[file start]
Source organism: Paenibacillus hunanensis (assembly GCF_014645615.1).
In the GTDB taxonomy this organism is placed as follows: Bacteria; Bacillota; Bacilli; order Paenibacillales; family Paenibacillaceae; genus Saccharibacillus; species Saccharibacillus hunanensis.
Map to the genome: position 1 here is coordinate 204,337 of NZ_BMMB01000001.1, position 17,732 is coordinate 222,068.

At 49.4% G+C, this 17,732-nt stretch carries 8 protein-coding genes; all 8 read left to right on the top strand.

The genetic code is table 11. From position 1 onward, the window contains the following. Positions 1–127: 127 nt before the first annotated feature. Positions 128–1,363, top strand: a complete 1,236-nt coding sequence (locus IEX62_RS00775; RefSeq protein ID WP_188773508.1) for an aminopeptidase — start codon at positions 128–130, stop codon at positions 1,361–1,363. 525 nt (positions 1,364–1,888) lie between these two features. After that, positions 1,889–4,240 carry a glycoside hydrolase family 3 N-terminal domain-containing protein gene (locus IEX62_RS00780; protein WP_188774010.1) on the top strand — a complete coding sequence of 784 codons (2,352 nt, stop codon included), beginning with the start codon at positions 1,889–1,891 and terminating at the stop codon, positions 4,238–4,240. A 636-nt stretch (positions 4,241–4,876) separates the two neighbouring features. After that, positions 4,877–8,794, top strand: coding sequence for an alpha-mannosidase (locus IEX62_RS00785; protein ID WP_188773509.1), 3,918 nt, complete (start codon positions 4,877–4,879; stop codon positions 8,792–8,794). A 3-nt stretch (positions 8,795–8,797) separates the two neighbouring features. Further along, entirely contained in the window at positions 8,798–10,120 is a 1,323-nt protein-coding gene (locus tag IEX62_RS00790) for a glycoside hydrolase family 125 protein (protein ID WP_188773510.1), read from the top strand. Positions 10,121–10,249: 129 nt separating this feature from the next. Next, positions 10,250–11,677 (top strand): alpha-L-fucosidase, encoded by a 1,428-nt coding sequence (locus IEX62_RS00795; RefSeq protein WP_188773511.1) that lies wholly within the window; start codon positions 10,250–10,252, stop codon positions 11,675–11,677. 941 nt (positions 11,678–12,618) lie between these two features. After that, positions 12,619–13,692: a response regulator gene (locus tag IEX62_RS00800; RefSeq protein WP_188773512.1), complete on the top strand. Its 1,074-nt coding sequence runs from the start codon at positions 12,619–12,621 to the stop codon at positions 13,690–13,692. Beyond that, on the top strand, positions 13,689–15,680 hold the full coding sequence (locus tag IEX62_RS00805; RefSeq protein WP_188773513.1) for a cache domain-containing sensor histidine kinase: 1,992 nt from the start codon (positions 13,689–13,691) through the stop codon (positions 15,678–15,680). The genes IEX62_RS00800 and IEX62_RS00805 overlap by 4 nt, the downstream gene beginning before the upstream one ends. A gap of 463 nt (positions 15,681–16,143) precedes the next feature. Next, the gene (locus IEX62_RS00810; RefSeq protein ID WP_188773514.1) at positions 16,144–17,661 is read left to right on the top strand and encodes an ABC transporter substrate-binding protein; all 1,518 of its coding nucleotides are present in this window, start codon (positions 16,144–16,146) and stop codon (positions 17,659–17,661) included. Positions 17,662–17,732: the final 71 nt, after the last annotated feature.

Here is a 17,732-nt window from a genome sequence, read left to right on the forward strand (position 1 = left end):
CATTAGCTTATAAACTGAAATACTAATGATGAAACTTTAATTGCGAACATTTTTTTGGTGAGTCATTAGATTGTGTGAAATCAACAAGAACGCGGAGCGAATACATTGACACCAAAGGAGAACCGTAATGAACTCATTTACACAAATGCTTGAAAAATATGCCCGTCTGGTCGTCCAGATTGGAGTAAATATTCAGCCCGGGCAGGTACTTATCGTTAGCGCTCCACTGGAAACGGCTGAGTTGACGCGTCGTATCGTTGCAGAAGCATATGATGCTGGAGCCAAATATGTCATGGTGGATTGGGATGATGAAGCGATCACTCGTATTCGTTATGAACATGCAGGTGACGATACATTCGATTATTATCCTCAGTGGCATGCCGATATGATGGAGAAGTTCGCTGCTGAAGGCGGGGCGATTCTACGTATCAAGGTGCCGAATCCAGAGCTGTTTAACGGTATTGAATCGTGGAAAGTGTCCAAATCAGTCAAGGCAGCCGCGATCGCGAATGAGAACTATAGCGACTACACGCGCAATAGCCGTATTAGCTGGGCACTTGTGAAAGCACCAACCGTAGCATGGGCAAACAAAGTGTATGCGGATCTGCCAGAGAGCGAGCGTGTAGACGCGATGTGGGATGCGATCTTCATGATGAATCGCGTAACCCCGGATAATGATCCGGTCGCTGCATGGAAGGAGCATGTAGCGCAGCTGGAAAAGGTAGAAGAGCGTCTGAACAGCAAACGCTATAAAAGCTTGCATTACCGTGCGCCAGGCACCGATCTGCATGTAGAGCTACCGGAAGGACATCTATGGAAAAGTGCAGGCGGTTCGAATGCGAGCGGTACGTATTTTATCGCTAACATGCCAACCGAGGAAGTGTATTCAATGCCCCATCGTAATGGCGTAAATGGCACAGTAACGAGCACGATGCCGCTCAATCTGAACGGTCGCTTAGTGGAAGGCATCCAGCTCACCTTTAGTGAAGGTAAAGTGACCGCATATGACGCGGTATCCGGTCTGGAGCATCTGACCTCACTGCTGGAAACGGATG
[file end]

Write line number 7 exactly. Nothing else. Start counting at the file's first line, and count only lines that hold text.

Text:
CATTAGCTTATAAACTGAAATACTAATGATGAAACTTTAATTGCGAACATTTTTTTGGTGAGTCATTAGATTGTGTGAAATCAACAAGAACGCGGAGCGAATACATTGACACCAAAGGAGAACCGTAATGAACTCATTTACACAAATGCTTGAAAAATATGCCCGTCTGGTCGTCCAGATTGGAGTAAATATTCAGCCCGGGCAGGTACTTATCGTTAGCGCTCCACTGGAAACGGCTGAGTTGACGCGTCGTATCGTTGCAGAAGCATATGATGCTGGAGCCAAATATGTCATGGTGGATTGGGATGATGAAGCGATCACTCGTATTCGTTATGAACATGCAGGTGACGATACATTCGATTATTATCCTCAGTGGCATGCCGATATGATGGAGAAGTTCGCTGCTGAAGGCGGGGCGATTCTACGTATCAAGGTGCCGAATCCAGAGCTGTTTAACGGTATTGAATCGTGGAAAGTGTCCAAATCAGTCAAGGCAGCCGCGATCGCGAATGAGAACTATAGCGACTACACGCGCAATAGCCGTATTAGCTGGGCACTTGTGAAAGCACCAACCGTAGCATGGGCAAACAAAGTGTATGCGGATCTGCCAGAGAGCGAGCGTGTAGACGCGATGTGGGATGCGATCTTCATGATGAATCGCGTAACCCCGGATAATGATCCGGTCGCTGCATGGAAGGAGCATGTAGCGCAGCTGGAAAAGGTAGAAGAGCGTCTGAACAGCAAACGCTATAAAAGCTTGCATTACCGTGCGCCAGGCACCGATCTGCATGTAGAGCTACCGGAAGGACATCTATGGAAAAGTGCAGGCGGTTCGAATGCGAGCGGTACGTATTTTATCGCTAACATGCCAACCGAGGAAGTGTATTCAATGCCCCATCGTAATGGCGTAAATGGCACAGTAACGAGCACGATGCCGCTCAATCTGAACGGTCGCTTAGTGGAAGGCATCCAGCTCACCTTTAGTGAAGGTAAAGTGACCGCATATGACGCGGTATCCGGTCTGGAGCATCTGACCTCACTGCTGGAAACGGATG